GE Capital or Financial Services – refers to GECGH, or its predecessor GECC, and is the adding together of all affiliates of GE Capital giving effect to the elimination of transactions among such affiliates. We present the results of GE Capital in the right-side column of our consolidated statements of earnings, financial position and cash flows.
GE consolidated – the adding together of GE and GE Capital, giving effect to the elimination of transactions between the two. We present the results of GE consolidated in the left-side column of our consolidated statements of earnings, financial position and cash flows.
Industrial – GE excluding the continuing operations of GE Capital. We believe that this provides investors with a view as to the results of our industrial businesses and corporate items. An example of an Industrial metric is Industrial CFOA (Non-GAAP), which is GE CFOA excluding the effects of dividends from GE Capital.
Industrial segment – the sum of our seven industrial reporting segments, without giving effect to the elimination of transactions among such segments and between these segments and our Financial Services segment. This provides investors with a view as to the results of our industrial segments, without inter-segment eliminations and corporate items. An example of an industrial segment metric is industrial segment revenue growth.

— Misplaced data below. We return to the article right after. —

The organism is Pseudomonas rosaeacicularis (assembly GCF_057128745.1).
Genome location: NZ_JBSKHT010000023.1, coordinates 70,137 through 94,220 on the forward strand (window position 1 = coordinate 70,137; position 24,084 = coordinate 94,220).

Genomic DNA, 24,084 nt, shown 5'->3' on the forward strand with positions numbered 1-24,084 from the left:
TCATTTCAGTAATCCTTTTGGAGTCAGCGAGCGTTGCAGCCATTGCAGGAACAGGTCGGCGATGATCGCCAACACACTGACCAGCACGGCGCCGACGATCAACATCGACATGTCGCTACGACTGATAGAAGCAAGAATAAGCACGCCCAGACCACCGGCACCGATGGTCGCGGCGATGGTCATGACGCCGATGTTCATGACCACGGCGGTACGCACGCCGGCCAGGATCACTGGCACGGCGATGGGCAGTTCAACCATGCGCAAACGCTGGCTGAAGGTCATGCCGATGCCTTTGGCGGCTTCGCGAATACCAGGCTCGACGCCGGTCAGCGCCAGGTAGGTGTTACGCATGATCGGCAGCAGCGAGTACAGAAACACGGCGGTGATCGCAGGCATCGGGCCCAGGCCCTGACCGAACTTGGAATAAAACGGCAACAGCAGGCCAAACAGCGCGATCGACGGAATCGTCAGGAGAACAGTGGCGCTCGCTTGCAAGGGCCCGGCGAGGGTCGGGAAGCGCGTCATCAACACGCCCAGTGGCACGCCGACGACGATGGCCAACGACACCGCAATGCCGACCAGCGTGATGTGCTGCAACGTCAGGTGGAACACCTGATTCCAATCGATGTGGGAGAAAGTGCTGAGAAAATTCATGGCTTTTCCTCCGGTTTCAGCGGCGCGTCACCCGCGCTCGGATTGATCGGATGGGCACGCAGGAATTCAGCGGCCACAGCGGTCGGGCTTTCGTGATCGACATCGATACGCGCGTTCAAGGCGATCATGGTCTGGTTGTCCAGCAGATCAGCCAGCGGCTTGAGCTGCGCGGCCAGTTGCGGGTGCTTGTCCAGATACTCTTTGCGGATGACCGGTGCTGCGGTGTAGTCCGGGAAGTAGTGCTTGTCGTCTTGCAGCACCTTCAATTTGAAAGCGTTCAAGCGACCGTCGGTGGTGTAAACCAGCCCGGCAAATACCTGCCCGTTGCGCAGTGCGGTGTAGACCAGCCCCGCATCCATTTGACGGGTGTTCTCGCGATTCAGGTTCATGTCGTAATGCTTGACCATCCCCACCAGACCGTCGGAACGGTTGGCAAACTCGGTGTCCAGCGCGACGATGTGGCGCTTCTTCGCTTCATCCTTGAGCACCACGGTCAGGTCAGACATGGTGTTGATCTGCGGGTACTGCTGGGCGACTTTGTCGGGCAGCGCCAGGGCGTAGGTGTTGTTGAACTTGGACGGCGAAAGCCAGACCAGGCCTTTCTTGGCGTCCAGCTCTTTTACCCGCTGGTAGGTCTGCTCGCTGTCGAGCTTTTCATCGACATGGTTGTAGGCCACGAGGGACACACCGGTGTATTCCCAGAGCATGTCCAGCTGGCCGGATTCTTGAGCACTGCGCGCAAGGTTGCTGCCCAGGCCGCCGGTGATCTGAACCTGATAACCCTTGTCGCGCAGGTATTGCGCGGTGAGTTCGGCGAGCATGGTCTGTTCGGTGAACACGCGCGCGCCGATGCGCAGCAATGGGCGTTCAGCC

Total segment – the sum of our seven industrial segments and one financial services segment, without giving effect to the elimination of transactions between such segments. This provides investors with a view as to the results of all of our segments, without inter-segment eliminations and corporate items.
Verticals or GE Capital Verticals – the adding together of GE Capital businesses that we expect to retain, principally its vertical financing businesses—GE Capital Aviation Services (GECAS), Energy Financial Services (EFS) and Industrial Finance (which includes Healthcare Equipment Finance, Working Capital Solutions and Industrial Financing Solutions)—that relate to the Company’s core industrial domain and other operations, including our run-off insurance activities, and allocated corporate costs.
We integrate acquisitions as quickly as possible. Revenues and earnings from the date we complete the acquisition through the end of the fourth quarter following the acquisition are considered the acquisition effect of such businesses.

Discussion of GE Capital’s total assets includes deferred income tax liabilities, which are presented within assets for purposes of our consolidated statement of financial position presentations for this filing.

Amounts reported in billions in graphs within this report are computed based on the amounts in millions. As a result, the sum of the components reported in billions may not equal the total amount reported in billions due to rounding. Certain columns and rows within the tables may not add due to the use of rounded numbers. Percentages presented are calculated from the underlying numbers in millions.

4 2017 2Q FORM 10-Q


MD&A
 
 


Discussions throughout this MD&A are based on continuing operations unless otherwise noted.

The MD&A should be read in conjunction with the Financial Statements and Notes to the consolidated financial statements.

OTHER TERMS USED BY GE

Backlog – unfilled customer orders for products and product services (expected life of contract sales for product services).